Few sectors of the economy have been hit harder in the proposed overhaul of the federal tax code than higher education. The legislation calls for new taxes on graduate students and the endowments held by wealthy institutions, and the elimination of several student and family tax benefits.
College leaders I have talked with in recent weeks seem to have been blindsided by what they see as an attack on one of the strengths of the U.S. economy. Perhaps one of the reasons they didn’t see this coming is that for many of them, Washington has become an afterthought. Although federal dollars account for a sizable portion of campus budgets when financial aid and research are included, college presidents seem to be spending less time looking after that money in Washington (especially when compared to their counterparts in other industries).
When I first started writing about higher education two decades ago, college and university leaders were fixtures on Capitol Hill, along with their hired lobbyists. Congress still allowed earmarks, pork barrel spending that until 2011 delivered billions of dollars annually for research and facilities on campuses, and institutions wanted their place at the trough. When college officials visited their elected representatives, they also had an opportunity to talk about their schools and how federal policies affected their students and researchers.
Now, I’m not suggesting we bring back earmarks, but when widespread pork barrel spending ended, many universities pulled back on their Washington presence, particularly visits to Capitol Hill. Lobbying also became much more fractured across higher education as schools fixated on parochial needs.
Lobbying turned into a transaction, with fewer college leaders making the case for the larger societal good that higher education provides. Large research universities focused on funding for the National Institutes of Health and the National Science Foundation, while private colleges lobbied for student aid and fewer regulations. The responsibility for talking about the public good fell to a small group of lobbyists for the national associations.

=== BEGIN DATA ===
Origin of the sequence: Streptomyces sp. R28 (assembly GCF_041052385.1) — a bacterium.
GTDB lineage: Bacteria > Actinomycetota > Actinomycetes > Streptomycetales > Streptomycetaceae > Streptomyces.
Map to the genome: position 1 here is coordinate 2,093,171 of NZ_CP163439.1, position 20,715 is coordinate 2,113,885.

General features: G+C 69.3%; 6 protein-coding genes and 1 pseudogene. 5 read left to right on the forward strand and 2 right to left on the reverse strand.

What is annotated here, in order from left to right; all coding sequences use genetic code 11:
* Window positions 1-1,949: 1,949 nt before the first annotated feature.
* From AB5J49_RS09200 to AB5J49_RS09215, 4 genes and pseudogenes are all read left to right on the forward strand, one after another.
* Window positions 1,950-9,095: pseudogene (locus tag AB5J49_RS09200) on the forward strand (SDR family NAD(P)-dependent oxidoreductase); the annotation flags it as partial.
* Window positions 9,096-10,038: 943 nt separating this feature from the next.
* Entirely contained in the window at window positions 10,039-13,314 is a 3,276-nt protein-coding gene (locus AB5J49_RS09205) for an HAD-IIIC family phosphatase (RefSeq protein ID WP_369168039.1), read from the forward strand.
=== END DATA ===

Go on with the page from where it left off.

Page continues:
Maybe higher education leaders thought, incorrectly, that universities would always occupy a privileged spot among lawmakers who supported their alma maters and had children or grandchildren in college. But that support for colleges began to decay in the late 1990s when Congress proposed efforts to rein in runaway college tuition. Even Democrats in Washington became a less reliable voting bloc for higher education in recent years.
Meanwhile, Republicans distanced themselves from academia altogether, annoyed by what they saw as growing intolerance of conservative views on campuses. A recent survey by the Pew Research Center found that 58 percent of Republicans and Republican-leaning independents think that colleges and universities have a negative effect on the way things are going in the country. If you want to see what this means for higher education in one state (Arizona) where the GOP controls basically everything, read this excellent piece in last week’s Washington Post by Kevin Sullivan and Mary Jordan.
If college and university officials spent more time in Washington in recent years talking to lawmakers instead of treating them with contempt back on college campuses, those school officials might have foreseen this tax legislation. And this legislation might only be the start of bad news for higher education. Republicans control the presidency, both chambers of Congress, and the majority of statehouses and governors’ mansions. No matter what, higher education still depends on the GOP to support colleges and students at the federal and state level, at least for now.
You would think that because the tax bills were introduced last month, college and university presidents would be marching on Washington to lobby against the proposals. But rather than pay personal visits, most are simply penning letters. Perhaps they know their arguments would probably fall on deaf ears.
Whatever happens with this tax overhaul, the provisions affecting higher education have exposed a deep rift between Congress and academia. It’s clear that if colleges and universities want to gain the trust of lawmakers, they need to take a page from the playbook of lobbyists who represent interests deeply entrenched in Washington — the bankers, defense and developers. That’s what technology companies did several years ago when Silicon Valley had a strained relationship with Washington.
Colleges and universities can’t afford to spend what for-profit companies can on lobbying, nor should they. But academic leaders need to start treating what is happening now to higher education as a campaign for its future — because it is.